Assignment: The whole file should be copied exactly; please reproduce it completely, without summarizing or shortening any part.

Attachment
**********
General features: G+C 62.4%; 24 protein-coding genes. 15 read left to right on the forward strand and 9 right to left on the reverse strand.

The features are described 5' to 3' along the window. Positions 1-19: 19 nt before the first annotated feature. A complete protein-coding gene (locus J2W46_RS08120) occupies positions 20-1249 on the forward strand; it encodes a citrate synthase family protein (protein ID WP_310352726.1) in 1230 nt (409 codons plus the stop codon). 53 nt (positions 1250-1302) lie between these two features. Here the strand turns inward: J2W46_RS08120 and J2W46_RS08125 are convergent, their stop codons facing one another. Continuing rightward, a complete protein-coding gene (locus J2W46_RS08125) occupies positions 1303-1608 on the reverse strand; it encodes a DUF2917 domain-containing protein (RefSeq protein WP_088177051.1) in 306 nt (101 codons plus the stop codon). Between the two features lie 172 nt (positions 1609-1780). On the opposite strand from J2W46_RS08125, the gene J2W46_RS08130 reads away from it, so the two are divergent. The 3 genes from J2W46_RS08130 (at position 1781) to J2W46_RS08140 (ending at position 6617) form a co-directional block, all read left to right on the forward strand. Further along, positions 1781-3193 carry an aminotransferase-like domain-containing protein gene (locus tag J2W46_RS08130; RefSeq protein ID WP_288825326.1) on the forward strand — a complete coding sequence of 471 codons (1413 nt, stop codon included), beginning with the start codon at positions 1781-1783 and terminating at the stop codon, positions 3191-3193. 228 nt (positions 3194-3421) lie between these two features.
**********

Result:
General features: G+C 62.4%; 24 protein-coding genes. 15 read left to right on the forward strand and 9 right to left on the reverse strand.

The features are described 5' to 3' along the window. Positions 1-19: 19 nt before the first annotated feature. A complete protein-coding gene (locus J2W46_RS08120) occupies positions 20-1249 on the forward strand; it encodes a citrate synthase family protein (protein ID WP_310352726.1) in 1230 nt (409 codons plus the stop codon). 53 nt (positions 1250-1302) lie between these two features. Here the strand turns inward: J2W46_RS08120 and J2W46_RS08125 are convergent, their stop codons facing one another. Continuing rightward, a complete protein-coding gene (locus J2W46_RS08125) occupies positions 1303-1608 on the reverse strand; it encodes a DUF2917 domain-containing protein (RefSeq protein WP_088177051.1) in 306 nt (101 codons plus the stop codon). Between the two features lie 172 nt (positions 1609-1780). On the opposite strand from J2W46_RS08125, the gene J2W46_RS08130 reads away from it, so the two are divergent. The 3 genes from J2W46_RS08130 (at position 1781) to J2W46_RS08140 (ending at position 6617) form a co-directional block, all read left to right on the forward strand. Further along, positions 1781-3193 carry an aminotransferase-like domain-containing protein gene (locus tag J2W46_RS08130; RefSeq protein ID WP_288825326.1) on the forward strand — a complete coding sequence of 471 codons (1413 nt, stop codon included), beginning with the start codon at positions 1781-1783 and terminating at the stop codon, positions 3191-3193. 228 nt (positions 3194-3421) lie between these two features.